Ontario Construction News editor
Residents living in a Toronto neighbourhood say they are fed up with the near-constant construction noise lasting until 3 a.m. every day at a Metrolinx project.
The Davenport Diamond project is a Metrolinx project to build an elevated rail bridge, called a guideway, over existing CP Rail tracks through the Junction Triangle to help with its plan to ease congestion and increase service on the Barrie GO line.
Construction and caisson drilling in the area just south of Dupont near Lansdowne started in February and is scheduled to continue until July.
Since the provincial government extended construction hours for essential projects back in April 2020 due to COVID-19, the work is permitted to continue until 3 a.m.
Ontario extended construction hours for essential projects, like critical projects in the health care sector, to 24 hours a day.
“During this escalating crisis, we are taking immediate steps to ensure the necessary infrastructure is in place, particularly to properly care for those with severe COVID-19 symptoms and other patients who require critical care,” Premier Doug Ford said in March 2020. “That’s why we’re extending construction hours to allow us to build essential infrastructure faster, while ensuring construction workers can practice physical distancing on work sites to stay safe and healthy.”
Now Davenport Member of Parliament Marit Styles is appealing to the Minister of Transportation for help.
“As overnight construction continued to negatively impact the lives of residents near the Davenport Diamond project, I met with residents in March to discuss follow up, and what they would like to see from Metrolinx in terms of mitigating late night noise,” Styles said in a statement.
“It was agreed that the best thing Metrolinx could do would be to stop construction at 11pm every night.”
Her recent letter follows a written plea in February regarding the Diamond construction project and the disruption that overnight caisson drilling is causing in the Davenport riding.
“While there have always been complaints about the noise generated by the construction of the
Davenport Diamond, these complaints have increased significantly, owing to the fact that the construction schedule now runs from 7 a.m. to 3 a.m., six days a week,” Styles wrote.
“Since that letter, there have been even more complaints about noise levels late at night, and most of the new complaints are from constituents who have not contacted my office about this issue before.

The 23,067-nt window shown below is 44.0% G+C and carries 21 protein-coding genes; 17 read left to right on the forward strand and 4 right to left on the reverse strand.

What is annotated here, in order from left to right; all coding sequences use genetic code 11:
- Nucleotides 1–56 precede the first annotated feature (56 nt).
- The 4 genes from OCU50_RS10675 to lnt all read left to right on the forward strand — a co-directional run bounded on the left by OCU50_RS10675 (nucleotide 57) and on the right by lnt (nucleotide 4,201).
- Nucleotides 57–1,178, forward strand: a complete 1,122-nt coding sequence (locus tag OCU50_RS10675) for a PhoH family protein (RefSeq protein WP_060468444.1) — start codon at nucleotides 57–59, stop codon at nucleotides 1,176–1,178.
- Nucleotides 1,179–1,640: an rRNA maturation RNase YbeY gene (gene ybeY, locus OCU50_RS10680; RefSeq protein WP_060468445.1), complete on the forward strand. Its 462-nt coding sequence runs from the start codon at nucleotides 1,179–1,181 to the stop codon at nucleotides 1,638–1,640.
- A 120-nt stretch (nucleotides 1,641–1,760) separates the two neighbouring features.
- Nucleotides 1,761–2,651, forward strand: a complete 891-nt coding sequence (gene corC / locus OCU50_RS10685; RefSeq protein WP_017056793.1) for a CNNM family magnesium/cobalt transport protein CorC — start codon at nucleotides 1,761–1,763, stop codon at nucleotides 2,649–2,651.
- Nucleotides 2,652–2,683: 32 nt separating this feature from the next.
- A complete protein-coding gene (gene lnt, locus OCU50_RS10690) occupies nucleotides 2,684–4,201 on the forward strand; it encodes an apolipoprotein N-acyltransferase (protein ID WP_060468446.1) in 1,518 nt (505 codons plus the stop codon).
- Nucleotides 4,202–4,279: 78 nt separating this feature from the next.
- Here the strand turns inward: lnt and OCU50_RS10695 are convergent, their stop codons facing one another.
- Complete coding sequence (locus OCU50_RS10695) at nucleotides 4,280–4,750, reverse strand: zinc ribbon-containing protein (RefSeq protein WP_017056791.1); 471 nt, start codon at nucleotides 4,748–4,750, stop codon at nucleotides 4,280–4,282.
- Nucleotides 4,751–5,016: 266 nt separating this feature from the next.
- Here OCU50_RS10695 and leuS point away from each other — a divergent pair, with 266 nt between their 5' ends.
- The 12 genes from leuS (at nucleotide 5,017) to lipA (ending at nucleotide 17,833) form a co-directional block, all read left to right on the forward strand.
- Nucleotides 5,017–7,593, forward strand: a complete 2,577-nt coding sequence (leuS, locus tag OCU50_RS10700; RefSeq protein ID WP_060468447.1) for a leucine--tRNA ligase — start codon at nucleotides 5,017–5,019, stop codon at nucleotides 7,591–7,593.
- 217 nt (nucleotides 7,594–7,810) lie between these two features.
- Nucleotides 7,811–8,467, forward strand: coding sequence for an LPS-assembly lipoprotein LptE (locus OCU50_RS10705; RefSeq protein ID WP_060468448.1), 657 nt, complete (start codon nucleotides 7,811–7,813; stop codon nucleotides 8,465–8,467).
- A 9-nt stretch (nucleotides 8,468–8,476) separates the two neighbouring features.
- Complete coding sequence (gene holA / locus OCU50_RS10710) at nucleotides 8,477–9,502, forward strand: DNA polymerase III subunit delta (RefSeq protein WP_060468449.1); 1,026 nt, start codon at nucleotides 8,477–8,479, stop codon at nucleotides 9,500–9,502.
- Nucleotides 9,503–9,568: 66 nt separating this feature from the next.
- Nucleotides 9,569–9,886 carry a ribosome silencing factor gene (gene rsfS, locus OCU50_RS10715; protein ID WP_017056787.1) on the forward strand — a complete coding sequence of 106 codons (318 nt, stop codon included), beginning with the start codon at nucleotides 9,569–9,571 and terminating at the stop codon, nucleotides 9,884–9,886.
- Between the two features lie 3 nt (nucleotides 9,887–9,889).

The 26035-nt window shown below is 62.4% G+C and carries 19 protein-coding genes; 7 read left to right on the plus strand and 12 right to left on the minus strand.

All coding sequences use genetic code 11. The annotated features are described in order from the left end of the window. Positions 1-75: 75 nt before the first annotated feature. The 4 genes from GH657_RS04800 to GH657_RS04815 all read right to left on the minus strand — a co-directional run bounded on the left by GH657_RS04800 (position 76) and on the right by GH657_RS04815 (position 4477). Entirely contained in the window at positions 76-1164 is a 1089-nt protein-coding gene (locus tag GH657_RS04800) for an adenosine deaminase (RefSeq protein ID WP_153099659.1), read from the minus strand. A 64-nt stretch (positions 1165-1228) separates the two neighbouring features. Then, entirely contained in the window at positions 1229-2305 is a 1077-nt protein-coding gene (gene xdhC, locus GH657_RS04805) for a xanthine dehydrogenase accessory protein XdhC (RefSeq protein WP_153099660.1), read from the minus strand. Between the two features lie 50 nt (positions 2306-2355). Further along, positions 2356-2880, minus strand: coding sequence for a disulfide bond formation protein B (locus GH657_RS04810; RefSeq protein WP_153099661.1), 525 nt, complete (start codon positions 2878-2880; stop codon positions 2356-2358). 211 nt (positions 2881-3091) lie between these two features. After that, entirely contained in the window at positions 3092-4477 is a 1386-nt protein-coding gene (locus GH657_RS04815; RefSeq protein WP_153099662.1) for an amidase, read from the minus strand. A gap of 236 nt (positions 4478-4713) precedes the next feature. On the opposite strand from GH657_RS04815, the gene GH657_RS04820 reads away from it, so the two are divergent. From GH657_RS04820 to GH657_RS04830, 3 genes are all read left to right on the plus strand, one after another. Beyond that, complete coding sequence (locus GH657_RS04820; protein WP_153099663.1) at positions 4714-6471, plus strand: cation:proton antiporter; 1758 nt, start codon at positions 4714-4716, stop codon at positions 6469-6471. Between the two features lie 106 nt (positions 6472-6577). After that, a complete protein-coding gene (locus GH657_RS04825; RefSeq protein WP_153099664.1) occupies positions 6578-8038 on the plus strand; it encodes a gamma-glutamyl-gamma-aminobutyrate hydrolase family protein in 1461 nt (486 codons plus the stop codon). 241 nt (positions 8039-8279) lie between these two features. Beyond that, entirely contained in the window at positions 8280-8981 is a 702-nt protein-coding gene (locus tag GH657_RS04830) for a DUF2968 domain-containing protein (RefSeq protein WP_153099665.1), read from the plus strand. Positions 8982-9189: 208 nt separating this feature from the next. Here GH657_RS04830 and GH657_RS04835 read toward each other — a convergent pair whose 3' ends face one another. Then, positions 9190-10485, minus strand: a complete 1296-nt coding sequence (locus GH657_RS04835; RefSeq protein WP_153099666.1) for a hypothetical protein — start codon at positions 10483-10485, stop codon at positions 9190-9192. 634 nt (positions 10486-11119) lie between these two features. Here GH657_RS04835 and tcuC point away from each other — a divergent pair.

Residents report “continuous” and “unbearable” noise from overnight construction.
Some sleep with earplugs or in closets, saying “they have lost the ability to function at work because of lack of sleep.”
Metrolinx’s 20 hour construction days will wrap up in July if work is on schedule.
“Minister, this is an urgent issue. This construction is having a completely unreasonable negative impact on the lives of my constituents,” Stiles wrote to Transportation Minister Caroline Mulroney. “In addition to the questions I raised in the last letter about reducing noise levels, or limiting the number of overnight construction days, I would also like to ask that your Ministry look into stopping construction at the Davenport Diamond at 11 p.m. every night.
[…] In fact, in April 2020, the government of Ontario extended construction hours for essential projects to help accelerate their progress. Work on essential projects like hospital builds and expansions or COVID-19 assessment centres is now allowed to continue 24 hours a day. These extended hours also allow construction employers to offset delays due to important COVID-19 safety measures like staggering work and reducing the number of subcontractors on site. However, allowing construction work to continue at all hours of the day and night is having an impact on residents near these sites. […]
The rock crushing, jack hammering, workers shouting and sawing that takes place 20 feet behind my unit between 11 pm and 6 am 5 to 6 nights a week has taken such a toll that I am unable to work due to exhaustion and chronic fatigue. My Doctor is treating me with sleeping pills and noise canceling earphones to no avail. All of my neighbours are regularly in tears over how negatively the noise has affected us the past 1.5
years. The disruption to sleep has been an assault on our physical and mental health.